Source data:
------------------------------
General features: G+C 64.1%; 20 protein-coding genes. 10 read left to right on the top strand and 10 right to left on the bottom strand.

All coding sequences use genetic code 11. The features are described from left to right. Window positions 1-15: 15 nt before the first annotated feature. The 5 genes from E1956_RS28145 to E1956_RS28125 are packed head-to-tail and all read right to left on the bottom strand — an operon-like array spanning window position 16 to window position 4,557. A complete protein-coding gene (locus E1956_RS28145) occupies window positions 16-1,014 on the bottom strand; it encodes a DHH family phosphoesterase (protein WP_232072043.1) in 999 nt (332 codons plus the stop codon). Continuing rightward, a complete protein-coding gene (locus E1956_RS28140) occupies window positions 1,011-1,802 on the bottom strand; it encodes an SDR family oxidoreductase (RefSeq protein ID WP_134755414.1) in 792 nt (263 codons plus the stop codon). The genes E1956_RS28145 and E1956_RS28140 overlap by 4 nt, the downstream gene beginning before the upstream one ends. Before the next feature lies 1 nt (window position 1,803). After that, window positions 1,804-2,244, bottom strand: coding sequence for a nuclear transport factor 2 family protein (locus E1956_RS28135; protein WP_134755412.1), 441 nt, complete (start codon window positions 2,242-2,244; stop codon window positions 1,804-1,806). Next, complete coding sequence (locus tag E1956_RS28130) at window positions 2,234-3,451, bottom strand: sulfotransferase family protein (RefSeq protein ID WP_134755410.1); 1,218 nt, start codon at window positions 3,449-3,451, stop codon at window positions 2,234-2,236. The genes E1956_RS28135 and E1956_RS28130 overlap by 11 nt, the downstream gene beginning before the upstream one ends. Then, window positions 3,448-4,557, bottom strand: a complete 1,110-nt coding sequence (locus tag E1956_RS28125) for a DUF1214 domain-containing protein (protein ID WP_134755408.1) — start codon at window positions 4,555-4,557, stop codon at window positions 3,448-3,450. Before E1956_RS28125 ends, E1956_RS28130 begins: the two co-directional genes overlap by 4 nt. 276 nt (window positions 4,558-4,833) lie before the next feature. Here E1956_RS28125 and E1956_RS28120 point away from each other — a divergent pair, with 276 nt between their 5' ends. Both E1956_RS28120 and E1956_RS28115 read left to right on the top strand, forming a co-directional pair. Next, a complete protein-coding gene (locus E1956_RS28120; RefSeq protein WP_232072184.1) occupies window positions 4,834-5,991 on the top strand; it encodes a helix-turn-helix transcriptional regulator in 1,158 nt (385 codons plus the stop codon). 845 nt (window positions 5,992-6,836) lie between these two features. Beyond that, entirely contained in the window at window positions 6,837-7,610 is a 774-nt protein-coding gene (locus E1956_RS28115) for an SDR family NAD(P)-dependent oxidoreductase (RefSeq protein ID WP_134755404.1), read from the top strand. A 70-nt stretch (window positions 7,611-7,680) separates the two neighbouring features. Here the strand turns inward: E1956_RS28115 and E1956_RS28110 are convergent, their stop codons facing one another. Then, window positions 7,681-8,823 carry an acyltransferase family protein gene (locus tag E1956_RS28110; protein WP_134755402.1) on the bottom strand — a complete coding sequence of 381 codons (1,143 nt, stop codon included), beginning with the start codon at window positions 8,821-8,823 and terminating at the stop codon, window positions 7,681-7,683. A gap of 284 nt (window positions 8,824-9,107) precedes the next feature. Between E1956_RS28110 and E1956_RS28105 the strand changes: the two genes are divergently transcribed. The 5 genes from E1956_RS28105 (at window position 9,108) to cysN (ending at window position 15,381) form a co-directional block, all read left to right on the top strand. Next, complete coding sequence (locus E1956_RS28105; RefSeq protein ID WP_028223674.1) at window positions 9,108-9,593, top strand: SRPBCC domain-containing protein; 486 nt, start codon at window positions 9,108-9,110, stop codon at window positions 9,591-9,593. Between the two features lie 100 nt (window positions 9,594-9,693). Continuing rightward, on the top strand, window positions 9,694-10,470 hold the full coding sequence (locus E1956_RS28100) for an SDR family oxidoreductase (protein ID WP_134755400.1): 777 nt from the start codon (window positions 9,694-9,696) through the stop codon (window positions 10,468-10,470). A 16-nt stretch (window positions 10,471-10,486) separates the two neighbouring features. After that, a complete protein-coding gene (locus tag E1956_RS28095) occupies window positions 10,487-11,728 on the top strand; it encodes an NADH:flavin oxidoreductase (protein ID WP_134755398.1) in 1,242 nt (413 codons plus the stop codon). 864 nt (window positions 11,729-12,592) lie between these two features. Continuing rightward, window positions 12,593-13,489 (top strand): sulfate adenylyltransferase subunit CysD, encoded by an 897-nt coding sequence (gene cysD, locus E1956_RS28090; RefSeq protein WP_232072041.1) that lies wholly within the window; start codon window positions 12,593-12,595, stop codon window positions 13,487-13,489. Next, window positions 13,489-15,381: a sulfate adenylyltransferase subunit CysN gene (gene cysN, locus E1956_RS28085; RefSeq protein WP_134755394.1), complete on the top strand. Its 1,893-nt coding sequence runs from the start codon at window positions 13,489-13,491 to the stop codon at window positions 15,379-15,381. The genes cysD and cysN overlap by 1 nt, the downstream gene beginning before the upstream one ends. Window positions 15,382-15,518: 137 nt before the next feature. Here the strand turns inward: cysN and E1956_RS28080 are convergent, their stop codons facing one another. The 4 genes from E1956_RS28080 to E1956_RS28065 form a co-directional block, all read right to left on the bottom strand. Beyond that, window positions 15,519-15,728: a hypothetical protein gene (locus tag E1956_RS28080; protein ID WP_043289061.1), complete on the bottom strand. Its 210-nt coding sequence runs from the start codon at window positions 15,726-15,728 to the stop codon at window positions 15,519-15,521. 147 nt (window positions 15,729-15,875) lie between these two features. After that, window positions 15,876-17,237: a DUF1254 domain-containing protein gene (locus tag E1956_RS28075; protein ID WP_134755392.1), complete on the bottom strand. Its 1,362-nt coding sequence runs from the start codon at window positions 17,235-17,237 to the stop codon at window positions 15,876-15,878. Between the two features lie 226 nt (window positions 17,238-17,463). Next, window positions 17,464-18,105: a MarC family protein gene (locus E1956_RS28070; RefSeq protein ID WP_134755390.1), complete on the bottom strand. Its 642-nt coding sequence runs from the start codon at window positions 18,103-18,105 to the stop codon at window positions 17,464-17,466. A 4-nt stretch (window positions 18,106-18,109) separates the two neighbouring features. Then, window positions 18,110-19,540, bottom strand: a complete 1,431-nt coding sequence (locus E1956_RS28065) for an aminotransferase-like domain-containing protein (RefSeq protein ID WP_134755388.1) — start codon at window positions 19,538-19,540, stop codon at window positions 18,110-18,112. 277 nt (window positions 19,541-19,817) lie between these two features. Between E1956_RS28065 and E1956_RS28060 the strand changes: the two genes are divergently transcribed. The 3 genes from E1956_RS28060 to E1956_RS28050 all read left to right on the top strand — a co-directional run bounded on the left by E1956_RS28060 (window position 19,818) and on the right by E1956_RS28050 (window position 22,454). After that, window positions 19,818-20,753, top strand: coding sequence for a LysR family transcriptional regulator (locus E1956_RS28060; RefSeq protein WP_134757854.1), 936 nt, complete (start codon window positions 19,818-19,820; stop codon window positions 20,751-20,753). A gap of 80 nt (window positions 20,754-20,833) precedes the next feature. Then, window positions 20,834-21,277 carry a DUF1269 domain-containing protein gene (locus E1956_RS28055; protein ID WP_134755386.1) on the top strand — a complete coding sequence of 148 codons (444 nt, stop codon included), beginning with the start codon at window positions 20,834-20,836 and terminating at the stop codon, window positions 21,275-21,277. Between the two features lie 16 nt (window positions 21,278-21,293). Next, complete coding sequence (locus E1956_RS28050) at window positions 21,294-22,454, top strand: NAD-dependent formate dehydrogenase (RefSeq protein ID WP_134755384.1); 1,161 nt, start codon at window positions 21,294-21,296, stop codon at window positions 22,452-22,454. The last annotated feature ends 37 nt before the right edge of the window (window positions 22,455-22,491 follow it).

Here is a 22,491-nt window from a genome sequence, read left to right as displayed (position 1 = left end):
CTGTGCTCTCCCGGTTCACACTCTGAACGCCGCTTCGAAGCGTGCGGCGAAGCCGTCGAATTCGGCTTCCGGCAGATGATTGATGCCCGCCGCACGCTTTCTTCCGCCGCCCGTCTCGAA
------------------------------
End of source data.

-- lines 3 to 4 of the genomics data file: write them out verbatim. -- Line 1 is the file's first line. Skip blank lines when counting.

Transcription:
Here is a 22,491-nt window from a genome sequence, read left to right as displayed (position 1 = left end):
CTGTGCTCTCCCGGTTCACACTCTGAACGCCGCTTCGAAGCGTGCGGCGAAGCCGTCGAATTCGGCTTCCGGCAGATGATTGATGCCCGCCGCACGCTTTCTTCCGCCGCCCGTCTCGAA